There’s also been a considerable change to the skills aspect in that – unlike previous Elder Scrolls titles – you don’t choose a class when you create your character. Bonuses to skills are instead bequeathed on players by way of ‘sign blessings’, which are activated at ancient standing stones that you’ll find dotted across the land. Initially you can choose from a blessing from the warrior, mage or thief, which gives you a 20% speed to learning the chosen class’s skills, but later you’ll come across others and can change your blessings as you like.
From this point on, the development of your character is completely up to you. This is one thing I have always enjoyed about the Elder Scrolls games (and if you have never played them before it may come as a surprise): you can develop your character in any way you like. You can play as a mage in heavy armour, a barbarian who likes to pick flowers and make potions, or a fighter who likes sneaking and pickpocketing. What’s more, leveling up doesn’t come from earning experience points, but instead through the gradual acquisition of skills, so working on your blacksmithing will bring you nearer to the next level just as quickly as hacking through skeletons will.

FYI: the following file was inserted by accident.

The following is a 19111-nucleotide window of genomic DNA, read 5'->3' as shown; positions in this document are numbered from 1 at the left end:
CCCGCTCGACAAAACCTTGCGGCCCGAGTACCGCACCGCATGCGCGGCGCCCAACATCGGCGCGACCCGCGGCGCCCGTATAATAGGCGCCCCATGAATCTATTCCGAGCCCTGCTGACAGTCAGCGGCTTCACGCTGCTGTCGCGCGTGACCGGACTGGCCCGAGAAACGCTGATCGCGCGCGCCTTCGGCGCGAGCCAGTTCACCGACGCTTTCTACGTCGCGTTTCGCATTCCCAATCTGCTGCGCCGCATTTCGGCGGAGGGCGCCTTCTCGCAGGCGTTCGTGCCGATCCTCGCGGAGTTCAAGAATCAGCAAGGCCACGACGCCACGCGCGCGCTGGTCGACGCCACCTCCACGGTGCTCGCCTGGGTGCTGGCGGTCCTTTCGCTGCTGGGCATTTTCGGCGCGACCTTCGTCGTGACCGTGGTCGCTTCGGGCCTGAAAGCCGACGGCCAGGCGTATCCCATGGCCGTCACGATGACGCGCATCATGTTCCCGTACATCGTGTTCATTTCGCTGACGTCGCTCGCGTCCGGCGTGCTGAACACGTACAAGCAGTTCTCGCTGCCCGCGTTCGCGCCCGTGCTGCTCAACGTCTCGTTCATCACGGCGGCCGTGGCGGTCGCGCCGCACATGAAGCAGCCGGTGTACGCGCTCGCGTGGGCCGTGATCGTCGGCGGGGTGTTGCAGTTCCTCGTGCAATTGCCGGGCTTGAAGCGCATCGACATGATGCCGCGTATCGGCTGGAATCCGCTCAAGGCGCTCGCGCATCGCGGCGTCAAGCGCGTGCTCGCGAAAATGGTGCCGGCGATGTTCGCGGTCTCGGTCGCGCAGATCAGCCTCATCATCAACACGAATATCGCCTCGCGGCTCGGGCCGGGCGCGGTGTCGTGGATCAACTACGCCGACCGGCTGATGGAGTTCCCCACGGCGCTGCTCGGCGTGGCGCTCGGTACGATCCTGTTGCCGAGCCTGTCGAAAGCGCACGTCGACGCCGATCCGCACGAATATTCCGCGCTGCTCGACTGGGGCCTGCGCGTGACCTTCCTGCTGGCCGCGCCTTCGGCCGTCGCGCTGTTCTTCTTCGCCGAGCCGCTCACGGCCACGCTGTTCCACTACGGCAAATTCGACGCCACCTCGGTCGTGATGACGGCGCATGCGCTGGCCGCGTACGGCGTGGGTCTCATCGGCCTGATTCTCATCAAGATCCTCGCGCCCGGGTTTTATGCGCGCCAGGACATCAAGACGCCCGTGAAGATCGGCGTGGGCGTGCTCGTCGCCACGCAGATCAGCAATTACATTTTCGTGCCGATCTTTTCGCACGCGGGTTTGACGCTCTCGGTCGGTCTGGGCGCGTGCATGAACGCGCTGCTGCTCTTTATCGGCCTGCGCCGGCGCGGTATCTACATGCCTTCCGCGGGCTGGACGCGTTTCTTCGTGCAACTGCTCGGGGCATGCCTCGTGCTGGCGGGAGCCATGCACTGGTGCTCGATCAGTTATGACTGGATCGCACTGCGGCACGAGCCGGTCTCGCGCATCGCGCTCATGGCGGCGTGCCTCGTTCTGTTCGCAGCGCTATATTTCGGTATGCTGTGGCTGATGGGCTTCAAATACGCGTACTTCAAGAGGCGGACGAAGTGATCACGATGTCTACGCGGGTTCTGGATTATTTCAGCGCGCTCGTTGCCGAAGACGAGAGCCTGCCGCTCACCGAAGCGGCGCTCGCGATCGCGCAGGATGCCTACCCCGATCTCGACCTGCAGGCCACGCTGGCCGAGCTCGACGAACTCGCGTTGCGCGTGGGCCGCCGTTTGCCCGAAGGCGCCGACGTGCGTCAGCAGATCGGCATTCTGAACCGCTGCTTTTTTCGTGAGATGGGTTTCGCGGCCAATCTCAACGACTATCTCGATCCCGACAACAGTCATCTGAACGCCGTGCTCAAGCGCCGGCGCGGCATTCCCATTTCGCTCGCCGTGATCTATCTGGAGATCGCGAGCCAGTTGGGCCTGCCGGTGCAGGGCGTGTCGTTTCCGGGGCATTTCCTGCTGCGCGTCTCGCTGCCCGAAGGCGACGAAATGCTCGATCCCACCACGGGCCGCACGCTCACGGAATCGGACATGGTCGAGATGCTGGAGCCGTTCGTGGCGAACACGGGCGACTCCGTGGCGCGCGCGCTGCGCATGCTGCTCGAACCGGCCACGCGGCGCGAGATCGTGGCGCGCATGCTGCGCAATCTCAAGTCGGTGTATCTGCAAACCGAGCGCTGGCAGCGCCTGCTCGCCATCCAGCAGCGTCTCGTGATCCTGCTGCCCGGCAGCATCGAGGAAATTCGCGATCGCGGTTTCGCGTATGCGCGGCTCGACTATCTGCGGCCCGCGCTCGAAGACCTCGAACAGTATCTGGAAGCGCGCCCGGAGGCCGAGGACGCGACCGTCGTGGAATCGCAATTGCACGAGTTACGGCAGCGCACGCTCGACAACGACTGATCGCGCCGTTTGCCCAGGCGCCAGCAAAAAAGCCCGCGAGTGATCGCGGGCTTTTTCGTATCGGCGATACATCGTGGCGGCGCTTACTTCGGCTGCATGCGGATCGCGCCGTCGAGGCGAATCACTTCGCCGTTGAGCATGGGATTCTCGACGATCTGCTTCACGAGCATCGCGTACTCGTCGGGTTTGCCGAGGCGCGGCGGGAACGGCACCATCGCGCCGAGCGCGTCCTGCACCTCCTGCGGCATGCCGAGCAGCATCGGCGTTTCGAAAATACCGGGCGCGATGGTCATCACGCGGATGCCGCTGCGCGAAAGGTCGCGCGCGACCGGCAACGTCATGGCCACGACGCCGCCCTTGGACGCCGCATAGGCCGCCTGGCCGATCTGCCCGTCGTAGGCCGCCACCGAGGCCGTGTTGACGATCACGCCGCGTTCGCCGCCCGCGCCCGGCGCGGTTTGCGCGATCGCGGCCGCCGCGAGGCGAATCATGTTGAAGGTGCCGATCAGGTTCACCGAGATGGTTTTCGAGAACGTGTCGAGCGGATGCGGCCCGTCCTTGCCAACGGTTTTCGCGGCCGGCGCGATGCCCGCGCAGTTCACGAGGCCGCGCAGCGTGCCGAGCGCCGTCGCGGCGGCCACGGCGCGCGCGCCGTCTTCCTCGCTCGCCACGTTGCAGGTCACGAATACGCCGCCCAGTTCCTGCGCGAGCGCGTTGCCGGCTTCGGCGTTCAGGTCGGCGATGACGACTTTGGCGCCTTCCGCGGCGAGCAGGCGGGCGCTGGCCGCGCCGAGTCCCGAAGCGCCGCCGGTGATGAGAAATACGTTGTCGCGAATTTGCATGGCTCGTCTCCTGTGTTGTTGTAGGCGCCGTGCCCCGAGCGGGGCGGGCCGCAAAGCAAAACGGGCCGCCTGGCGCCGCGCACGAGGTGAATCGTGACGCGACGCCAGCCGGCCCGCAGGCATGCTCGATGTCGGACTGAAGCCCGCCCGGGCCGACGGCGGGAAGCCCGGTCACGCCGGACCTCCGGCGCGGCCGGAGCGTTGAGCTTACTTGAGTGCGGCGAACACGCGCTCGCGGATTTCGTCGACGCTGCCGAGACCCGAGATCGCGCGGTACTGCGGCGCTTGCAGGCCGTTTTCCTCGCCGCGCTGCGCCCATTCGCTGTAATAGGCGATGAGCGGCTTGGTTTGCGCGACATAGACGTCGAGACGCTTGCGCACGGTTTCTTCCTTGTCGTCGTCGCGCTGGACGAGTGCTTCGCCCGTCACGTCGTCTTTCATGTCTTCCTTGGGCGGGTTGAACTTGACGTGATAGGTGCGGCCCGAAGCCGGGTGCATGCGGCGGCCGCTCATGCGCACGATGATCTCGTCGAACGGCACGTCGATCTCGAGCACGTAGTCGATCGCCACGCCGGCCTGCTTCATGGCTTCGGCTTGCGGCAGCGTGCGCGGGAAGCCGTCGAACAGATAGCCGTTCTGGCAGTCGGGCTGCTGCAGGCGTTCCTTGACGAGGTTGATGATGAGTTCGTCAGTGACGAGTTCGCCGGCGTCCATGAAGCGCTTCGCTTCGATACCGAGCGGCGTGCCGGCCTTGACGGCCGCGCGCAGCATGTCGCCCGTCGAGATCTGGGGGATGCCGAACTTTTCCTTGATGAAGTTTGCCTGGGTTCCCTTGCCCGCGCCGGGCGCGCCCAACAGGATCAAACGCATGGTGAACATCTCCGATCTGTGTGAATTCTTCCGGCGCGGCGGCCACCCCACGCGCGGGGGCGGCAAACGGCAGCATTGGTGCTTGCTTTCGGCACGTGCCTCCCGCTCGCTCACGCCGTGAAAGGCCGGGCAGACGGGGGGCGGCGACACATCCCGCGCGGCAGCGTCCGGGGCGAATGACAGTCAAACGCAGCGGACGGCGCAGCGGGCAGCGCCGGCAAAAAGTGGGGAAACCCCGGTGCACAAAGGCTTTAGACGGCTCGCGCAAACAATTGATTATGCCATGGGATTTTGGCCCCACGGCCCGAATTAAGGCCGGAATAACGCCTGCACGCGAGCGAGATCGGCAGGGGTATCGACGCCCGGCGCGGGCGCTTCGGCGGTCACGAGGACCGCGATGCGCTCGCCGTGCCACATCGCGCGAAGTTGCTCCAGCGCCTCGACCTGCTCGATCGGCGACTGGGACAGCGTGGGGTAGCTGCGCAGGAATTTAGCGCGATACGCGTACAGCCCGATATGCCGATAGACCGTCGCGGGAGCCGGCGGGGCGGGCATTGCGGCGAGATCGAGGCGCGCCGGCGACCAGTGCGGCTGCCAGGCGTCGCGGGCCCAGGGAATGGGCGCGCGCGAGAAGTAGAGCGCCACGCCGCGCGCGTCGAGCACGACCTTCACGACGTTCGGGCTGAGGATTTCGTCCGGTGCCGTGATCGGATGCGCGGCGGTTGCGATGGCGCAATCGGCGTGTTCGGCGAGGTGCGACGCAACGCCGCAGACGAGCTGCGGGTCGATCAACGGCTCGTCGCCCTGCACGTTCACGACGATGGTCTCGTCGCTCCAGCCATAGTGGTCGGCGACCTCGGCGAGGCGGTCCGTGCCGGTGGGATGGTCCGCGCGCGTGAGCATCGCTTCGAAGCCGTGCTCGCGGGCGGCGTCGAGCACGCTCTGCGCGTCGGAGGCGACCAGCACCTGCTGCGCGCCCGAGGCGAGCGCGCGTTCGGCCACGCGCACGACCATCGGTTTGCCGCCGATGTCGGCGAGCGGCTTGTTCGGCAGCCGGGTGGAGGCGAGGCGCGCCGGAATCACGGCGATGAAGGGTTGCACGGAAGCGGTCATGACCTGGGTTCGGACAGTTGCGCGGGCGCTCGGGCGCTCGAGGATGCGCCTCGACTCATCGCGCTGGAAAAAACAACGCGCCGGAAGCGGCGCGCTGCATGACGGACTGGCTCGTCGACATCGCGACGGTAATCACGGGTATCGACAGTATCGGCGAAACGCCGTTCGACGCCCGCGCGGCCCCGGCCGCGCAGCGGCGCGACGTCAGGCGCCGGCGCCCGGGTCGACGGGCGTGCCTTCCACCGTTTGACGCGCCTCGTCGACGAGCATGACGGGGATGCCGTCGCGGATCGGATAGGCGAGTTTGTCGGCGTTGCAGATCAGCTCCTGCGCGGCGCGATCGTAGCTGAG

Levelling has also had some streamlining. In the past when you levelled up you’d be allocated a set number of skill points, which you could then use to further increase different skills. However this time around, when you level up you select from either Magic, Health or Stamina to increase your capacity in that area by ten points. You also are given one perk point, to assign to the skill perk tree of your choice, assuming you meet the requirements. You can save up your perk points and allocate them later on for one specific area, or spread them around to make the overall gameplay more interesting.